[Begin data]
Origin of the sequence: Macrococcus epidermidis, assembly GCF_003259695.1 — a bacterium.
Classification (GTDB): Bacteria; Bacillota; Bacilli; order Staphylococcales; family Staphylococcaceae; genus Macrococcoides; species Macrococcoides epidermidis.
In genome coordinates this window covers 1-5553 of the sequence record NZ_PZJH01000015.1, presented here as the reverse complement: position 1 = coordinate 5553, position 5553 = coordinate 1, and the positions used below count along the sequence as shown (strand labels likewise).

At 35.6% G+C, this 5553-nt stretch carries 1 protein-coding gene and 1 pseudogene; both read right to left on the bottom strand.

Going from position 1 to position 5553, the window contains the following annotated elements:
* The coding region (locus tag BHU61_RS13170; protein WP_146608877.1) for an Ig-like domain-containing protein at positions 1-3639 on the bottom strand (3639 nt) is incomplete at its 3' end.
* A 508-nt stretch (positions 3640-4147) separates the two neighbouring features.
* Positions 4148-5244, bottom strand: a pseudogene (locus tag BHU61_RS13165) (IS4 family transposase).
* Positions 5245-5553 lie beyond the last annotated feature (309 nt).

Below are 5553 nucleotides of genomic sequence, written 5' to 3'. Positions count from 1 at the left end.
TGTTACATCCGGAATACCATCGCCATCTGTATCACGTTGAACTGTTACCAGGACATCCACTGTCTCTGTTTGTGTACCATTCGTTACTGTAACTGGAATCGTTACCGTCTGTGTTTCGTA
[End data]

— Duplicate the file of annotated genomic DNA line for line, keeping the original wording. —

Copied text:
Origin of the sequence: Macrococcus epidermidis, assembly GCF_003259695.1 — a bacterium.
Classification (GTDB): Bacteria; Bacillota; Bacilli; order Staphylococcales; family Staphylococcaceae; genus Macrococcoides; species Macrococcoides epidermidis.
In genome coordinates this window covers 1-5553 of the sequence record NZ_PZJH01000015.1, presented here as the reverse complement: position 1 = coordinate 5553, position 5553 = coordinate 1, and the positions used below count along the sequence as shown (strand labels likewise).

At 35.6% G+C, this 5553-nt stretch carries 1 protein-coding gene and 1 pseudogene; both read right to left on the bottom strand.

Going from position 1 to position 5553, the window contains the following annotated elements:
* The coding region (locus tag BHU61_RS13170; protein WP_146608877.1) for an Ig-like domain-containing protein at positions 1-3639 on the bottom strand (3639 nt) is incomplete at its 3' end.
* A 508-nt stretch (positions 3640-4147) separates the two neighbouring features.
* Positions 4148-5244, bottom strand: a pseudogene (locus tag BHU61_RS13165) (IS4 family transposase).
* Positions 5245-5553 lie beyond the last annotated feature (309 nt).

Below are 5553 nucleotides of genomic sequence, written 5' to 3'. Positions count from 1 at the left end.
TGTTACATCCGGAATACCATCGCCATCTGTATCACGTTGAACTGTTACCAGGACATCCACTGTCTCTGTTTGTGTACCATTCGTTACTGTAACTGGAATCGTTACCGTCTGTGTTTCGTA